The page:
Not too long ago, I wrote a post on my fiction blog about why I love editing.
Some of my author friends thought I was mad. They told me that they much prefer writing the first draft: the buzz of creativity, the excitement of revealing the story.
For me, the first draft isn’t where I do the bulk of the creative work, because I’m a plotter.
Before I start on the first draft of a new novel, I use my Novel Planning Workbook to plot the story out in detail. I make notes on characters, theme and of course plot, and I plan things out to chapter level. That way, when I start writing I have a roadmap. It makes me much more productive.
But it does take some of the fun out of the first draft. Which is probably why I prefer the editing process, which is when I get to hone that draft and make it something I can be proud of. I write first drafts fast, and it can be hard work and very tiring – editing, for me, is a more considered, leisurely process.
But there are plenty of other writers who disagree with me, and love that first draft. I thought it would be interesting to find a bunch of writers, some of whom love editing, some writing, and get them to have a big ol’ argument about which approach is best.
This being writers, my argument didn’t ensue. In fact, it turned into a perfectly civilized debate about the merits of each approach. It was still interesting for me to see why different writers write the way they do, and discover if anyone would change their method afterwards.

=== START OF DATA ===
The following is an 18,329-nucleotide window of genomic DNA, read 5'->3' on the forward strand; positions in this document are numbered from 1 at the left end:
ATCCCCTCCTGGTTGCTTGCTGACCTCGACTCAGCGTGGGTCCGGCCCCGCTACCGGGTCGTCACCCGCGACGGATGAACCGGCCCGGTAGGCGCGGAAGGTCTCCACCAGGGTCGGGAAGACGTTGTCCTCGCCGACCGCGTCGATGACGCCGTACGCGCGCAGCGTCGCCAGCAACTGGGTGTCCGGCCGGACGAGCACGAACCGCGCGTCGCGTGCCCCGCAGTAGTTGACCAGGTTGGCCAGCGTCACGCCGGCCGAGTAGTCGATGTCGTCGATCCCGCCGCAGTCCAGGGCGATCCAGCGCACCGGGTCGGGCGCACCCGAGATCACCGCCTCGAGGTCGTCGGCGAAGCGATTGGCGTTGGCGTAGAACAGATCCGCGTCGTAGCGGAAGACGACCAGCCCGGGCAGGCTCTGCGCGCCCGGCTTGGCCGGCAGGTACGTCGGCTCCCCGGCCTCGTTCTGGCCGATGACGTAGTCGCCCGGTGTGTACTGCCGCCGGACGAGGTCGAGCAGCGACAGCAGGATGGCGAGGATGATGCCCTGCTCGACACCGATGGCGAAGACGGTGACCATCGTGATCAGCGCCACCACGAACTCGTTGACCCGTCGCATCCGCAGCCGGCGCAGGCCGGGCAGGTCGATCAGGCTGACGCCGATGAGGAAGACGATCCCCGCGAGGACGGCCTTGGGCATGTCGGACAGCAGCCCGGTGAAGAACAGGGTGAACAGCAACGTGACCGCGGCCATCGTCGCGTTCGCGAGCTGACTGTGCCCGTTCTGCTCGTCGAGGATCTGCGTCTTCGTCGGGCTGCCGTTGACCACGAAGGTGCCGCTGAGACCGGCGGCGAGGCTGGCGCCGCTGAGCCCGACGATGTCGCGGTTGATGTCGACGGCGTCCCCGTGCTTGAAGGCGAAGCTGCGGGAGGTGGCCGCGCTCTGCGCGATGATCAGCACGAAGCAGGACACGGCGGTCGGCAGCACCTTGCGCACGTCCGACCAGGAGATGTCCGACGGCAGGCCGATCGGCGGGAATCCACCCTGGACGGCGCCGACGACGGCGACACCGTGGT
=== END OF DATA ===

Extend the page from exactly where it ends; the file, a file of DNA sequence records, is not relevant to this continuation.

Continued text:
Rachel: Hello everyone! Thanks for agreeing to take part in my debate about the merits of editing vs writing. Let’s start with this: Writing is so much more fun than editing. True or false?
Misha: Can’t choose which I prefer, writing or editing. Love the buzz of writing when it’s going well. Hate the slog when it’s not, but there is something very satisfying about the process of honing a story/book, lingering over the choice of a word, making sure the narrative flows and everything hangs together. I even like finding and sorting the typos and puzzling over the punctuation. Not to mention the odd bits of research.
Charlie: Editing makes me want to blow my brains out. It’s a painful necessity, obviously, but I can’t comprehend people who enjoy it! The thrill in writing for me is the creation, I hate then having to go back and highlight all my mistakes and flaws, even if it is important to do so you can learn from them.
“Editing makes me want to blow my brains out”Charlie Benton
Rachel: Interesting. Would anyone like to counter Charlie’s argument that editing makes him want to blow his brains out? Personally I love it, it’s much easier than the prospect of the blank page.
Louise: I was an editor long before I was a writer. So editing feels more like my natural home. Fiction is a coat that still doesn’t quite fit at times, whereas non-fiction and journalism come so much more easily. There is a joy to shaping words, and I consider it an absolute privilege to take a piece of writing and steer someone towards perfection. Of course, no piece of writing is ever truly finished. But we can edit unitl we get it as right as we can. I think what I’m getting at is I don’t do precarity so well. The creative act feels so precarious. Editing, for me, feels certain and precise.
“editing feels more like my natural home”Louise Palfreyman
Rachel: I’m interested in whether there’s a correlation between pantsing/plotting and people who love editing/writing. Can you all tell me whether you plot before you write or if you’re a discovery writer, and if you think that has any impact on your love (or hatred) of first drafts?
Louise: I’m a pantser, and one of the reasons for this is I trust my editing skills.
Charlie: I’m a mix of both. I do do chapter plans but a lot of the story comes up as I write. Then when it comes time to edit I’ll usually come up with more story to stuff in.
Misha: I plot chapter by chapter, then write allowing for things to change if they must. Love the process of planning, then writing, then editing. Some days, when it feels like wading through porridge I hate it all, but in general I enjoy everything to do with writing. Now marketing is something else and perhaps a topic for another discussion.